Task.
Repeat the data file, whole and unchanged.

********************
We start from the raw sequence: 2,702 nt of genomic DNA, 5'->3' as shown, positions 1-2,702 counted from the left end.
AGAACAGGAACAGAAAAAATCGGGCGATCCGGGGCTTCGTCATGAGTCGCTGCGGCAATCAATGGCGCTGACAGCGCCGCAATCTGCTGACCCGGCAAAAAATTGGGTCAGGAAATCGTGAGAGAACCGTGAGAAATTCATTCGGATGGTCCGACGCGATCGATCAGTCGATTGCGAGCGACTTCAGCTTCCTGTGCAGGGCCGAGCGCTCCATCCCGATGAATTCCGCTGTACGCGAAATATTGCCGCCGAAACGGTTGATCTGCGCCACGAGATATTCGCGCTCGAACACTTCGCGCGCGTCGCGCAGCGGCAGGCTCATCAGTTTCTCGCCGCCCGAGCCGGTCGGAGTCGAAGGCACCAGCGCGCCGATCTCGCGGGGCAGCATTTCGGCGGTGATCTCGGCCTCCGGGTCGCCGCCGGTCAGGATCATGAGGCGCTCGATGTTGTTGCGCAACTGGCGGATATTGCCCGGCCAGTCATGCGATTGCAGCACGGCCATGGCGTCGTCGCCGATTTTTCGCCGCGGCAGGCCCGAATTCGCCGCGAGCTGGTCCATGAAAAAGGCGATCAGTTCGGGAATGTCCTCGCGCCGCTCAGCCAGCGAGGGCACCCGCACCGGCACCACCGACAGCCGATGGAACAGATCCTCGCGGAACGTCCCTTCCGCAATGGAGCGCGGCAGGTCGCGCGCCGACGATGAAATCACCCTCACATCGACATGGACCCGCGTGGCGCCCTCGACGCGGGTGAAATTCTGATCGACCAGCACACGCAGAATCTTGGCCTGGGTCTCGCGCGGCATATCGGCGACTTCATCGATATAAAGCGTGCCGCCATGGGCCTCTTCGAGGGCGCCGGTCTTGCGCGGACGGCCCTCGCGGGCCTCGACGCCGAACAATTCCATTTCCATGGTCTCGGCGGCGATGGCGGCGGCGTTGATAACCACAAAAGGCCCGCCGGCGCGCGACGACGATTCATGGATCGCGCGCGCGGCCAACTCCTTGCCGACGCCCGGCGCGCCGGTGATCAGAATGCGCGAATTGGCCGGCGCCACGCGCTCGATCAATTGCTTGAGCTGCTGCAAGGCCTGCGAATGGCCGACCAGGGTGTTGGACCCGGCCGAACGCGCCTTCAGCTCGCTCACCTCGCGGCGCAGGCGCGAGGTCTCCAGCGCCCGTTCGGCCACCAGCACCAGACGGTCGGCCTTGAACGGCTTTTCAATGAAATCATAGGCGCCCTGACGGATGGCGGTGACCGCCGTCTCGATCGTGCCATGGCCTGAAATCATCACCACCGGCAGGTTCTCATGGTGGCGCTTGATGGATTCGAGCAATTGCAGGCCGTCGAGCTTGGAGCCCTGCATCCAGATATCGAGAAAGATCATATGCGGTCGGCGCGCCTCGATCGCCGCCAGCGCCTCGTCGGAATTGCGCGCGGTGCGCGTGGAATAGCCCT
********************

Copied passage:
We start from the raw sequence: 2,702 nt of genomic DNA, 5'->3' as shown, positions 1-2,702 counted from the left end.
AGAACAGGAACAGAAAAAATCGGGCGATCCGGGGCTTCGTCATGAGTCGCTGCGGCAATCAATGGCGCTGACAGCGCCGCAATCTGCTGACCCGGCAAAAAATTGGGTCAGGAAATCGTGAGAGAACCGTGAGAAATTCATTCGGATGGTCCGACGCGATCGATCAGTCGATTGCGAGCGACTTCAGCTTCCTGTGCAGGGCCGAGCGCTCCATCCCGATGAATTCCGCTGTACGCGAAATATTGCCGCCGAAACGGTTGATCTGCGCCACGAGATATTCGCGCTCGAACACTTCGCGCGCGTCGCGCAGCGGCAGGCTCATCAGTTTCTCGCCGCCCGAGCCGGTCGGAGTCGAAGGCACCAGCGCGCCGATCTCGCGGGGCAGCATTTCGGCGGTGATCTCGGCCTCCGGGTCGCCGCCGGTCAGGATCATGAGGCGCTCGATGTTGTTGCGCAACTGGCGGATATTGCCCGGCCAGTCATGCGATTGCAGCACGGCCATGGCGTCGTCGCCGATTTTTCGCCGCGGCAGGCCCGAATTCGCCGCGAGCTGGTCCATGAAAAAGGCGATCAGTTCGGGAATGTCCTCGCGCCGCTCAGCCAGCGAGGGCACCCGCACCGGCACCACCGACAGCCGATGGAACAGATCCTCGCGGAACGTCCCTTCCGCAATGGAGCGCGGCAGGTCGCGCGCCGACGATGAAATCACCCTCACATCGACATGGACCCGCGTGGCGCCCTCGACGCGGGTGAAATTCTGATCGACCAGCACACGCAGAATCTTGGCCTGGGTCTCGCGCGGCATATCGGCGACTTCATCGATATAAAGCGTGCCGCCATGGGCCTCTTCGAGGGCGCCGGTCTTGCGCGGACGGCCCTCGCGGGCCTCGACGCCGAACAATTCCATTTCCATGGTCTCGGCGGCGATGGCGGCGGCGTTGATAACCACAAAAGGCCCGCCGGCGCGCGACGACGATTCATGGATCGCGCGCGCGGCCAACTCCTTGCCGACGCCCGGCGCGCCGGTGATCAGAATGCGCGAATTGGCCGGCGCCACGCGCTCGATCAATTGCTTGAGCTGCTGCAAGGCCTGCGAATGGCCGACCAGGGTGTTGGACCCGGCCGAACGCGCCTTCAGCTCGCTCACCTCGCGGCGCAGGCGCGAGGTCTCCAGCGCCCGTTCGGCCACCAGCACCAGACGGTCGGCCTTGAACGGCTTTTCAATGAAATCATAGGCGCCCTGACGGATGGCGGTGACCGCCGTCTCGATCGTGCCATGGCCTGAAATCATCACCACCGGCAGGTTCTCATGGTGGCGCTTGATGGATTCGAGCAATTGCAGGCCGTCGAGCTTGGAGCCCTGCATCCAGATATCGAGAAAGATCATATGCGGTCGGCGCGCCTCGATCGCCGCCAGCGCCTCGTCGGAATTGCGCGCGGTGCGCGTGGAATAGCCCT